Twelfth Night By William Shakespeare

1100 WordsSep 29, 20155 Pages
Shakespeare’s play, “Twelfth Night” provides a great deal of insight into gender roles, gender identities, and desire in Elizabethan society. In Shakespearean times, women, and to a much lesser extent, men, were subject to a variety of arbitrary limitations based solely on gender. For example, women could not become actresses, and were practically required to have guardians and protectors. Additionally, both men and women were strictly held to separate sets of explicit standards, expectations and values. These roles that people of each gender were held to were very important to developing and maintaining interpersonal relationships. Those who violated these norms would have generally been looked down upon, or even insulted, especially by…show more content…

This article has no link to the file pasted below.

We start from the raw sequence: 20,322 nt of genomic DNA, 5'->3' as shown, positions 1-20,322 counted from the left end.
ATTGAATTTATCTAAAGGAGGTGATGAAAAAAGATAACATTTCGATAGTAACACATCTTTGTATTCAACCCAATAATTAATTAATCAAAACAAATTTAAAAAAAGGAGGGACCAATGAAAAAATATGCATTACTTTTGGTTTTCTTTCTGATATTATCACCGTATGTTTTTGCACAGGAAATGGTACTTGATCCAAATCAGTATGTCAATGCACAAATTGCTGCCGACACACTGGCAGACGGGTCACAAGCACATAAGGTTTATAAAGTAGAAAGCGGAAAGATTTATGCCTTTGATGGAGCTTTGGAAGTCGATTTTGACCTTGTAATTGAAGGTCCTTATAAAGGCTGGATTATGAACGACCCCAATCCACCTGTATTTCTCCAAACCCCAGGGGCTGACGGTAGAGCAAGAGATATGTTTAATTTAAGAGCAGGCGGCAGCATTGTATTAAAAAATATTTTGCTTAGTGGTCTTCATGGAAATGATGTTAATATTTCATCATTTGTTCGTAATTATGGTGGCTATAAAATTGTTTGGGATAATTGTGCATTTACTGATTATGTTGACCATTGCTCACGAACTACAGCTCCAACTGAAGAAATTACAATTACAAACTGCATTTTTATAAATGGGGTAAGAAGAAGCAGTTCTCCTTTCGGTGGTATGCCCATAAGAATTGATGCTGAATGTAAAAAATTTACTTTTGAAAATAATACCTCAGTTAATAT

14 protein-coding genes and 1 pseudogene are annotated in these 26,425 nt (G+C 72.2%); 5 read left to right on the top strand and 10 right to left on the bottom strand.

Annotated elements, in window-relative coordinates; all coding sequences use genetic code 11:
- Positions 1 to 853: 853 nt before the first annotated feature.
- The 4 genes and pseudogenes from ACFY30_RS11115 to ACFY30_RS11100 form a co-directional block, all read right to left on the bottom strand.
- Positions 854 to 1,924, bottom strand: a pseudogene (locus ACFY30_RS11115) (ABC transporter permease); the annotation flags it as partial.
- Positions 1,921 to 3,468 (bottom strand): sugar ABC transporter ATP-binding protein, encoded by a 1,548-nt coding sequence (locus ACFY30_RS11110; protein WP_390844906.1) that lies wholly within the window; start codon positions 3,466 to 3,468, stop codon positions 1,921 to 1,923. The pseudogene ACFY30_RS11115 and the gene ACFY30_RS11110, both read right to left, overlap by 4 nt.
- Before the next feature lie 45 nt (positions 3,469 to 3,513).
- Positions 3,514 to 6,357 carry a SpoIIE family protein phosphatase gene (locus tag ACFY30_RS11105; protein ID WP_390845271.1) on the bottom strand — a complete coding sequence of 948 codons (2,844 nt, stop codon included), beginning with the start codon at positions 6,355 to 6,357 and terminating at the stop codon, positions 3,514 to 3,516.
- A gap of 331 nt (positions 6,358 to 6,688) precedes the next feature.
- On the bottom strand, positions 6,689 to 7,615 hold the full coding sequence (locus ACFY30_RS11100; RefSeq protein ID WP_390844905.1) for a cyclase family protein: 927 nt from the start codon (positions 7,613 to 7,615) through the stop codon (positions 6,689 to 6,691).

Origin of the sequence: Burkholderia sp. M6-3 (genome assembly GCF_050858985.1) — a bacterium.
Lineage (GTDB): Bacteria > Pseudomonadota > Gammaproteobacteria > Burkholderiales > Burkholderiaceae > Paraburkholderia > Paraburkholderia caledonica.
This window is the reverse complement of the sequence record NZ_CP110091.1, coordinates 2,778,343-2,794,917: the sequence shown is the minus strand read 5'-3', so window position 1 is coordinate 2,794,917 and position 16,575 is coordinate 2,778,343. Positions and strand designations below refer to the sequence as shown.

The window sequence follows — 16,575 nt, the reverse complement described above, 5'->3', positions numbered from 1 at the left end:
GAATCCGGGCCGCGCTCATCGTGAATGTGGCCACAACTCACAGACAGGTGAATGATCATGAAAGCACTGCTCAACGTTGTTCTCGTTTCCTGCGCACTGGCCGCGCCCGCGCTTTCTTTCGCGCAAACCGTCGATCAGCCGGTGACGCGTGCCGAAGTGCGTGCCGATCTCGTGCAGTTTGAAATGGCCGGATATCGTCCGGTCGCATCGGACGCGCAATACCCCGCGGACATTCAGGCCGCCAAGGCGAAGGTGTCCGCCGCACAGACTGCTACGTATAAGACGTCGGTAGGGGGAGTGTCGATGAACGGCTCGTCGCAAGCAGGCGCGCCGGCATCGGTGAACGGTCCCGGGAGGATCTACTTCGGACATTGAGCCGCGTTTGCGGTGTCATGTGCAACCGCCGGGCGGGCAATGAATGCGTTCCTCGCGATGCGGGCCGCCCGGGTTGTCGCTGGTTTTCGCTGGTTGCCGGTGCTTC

In “Twelfth Night” a number of relationships exist and develop between the various characters. Unbeknownst to most of these characters, at least until the final scene of the play, there are a few people among them who are not as they appear. Viola, a woman shipwrecked in a foreign land without a protector, disguises herself as a man, and begins calling herself Cesario. This disguise fools everyone she meets in Illyria. In fact, it fools one woman, Lady Olivia, so well that she eventually falls in love with Cesario. Some might argue that she actually loves Viola, however this is not the case. Olivia is in love with her perception of the man Cesario. She does not love the reality of the woman Viola. When it is revealed that Viola is a woman, Olivia directs her affection towards Sebastian, who fulfills her desire to be with a man. To further explain why Olivia loves Cesario and not Viola, consider the letter Maria wrote for Malvolio. Maria tricks Malvolio into thinking that Olivia loves him. Analogously, Viola tricks Olivia into thinking she loves Cesario. Obviously, Malvolio does not think that Maria loves him, even though she is the author of the letter, and likewise, Olivia does not think that she loves Viola, even though Viola is the one pretending to be Cesario. Count Orsino similarly faces the reality that
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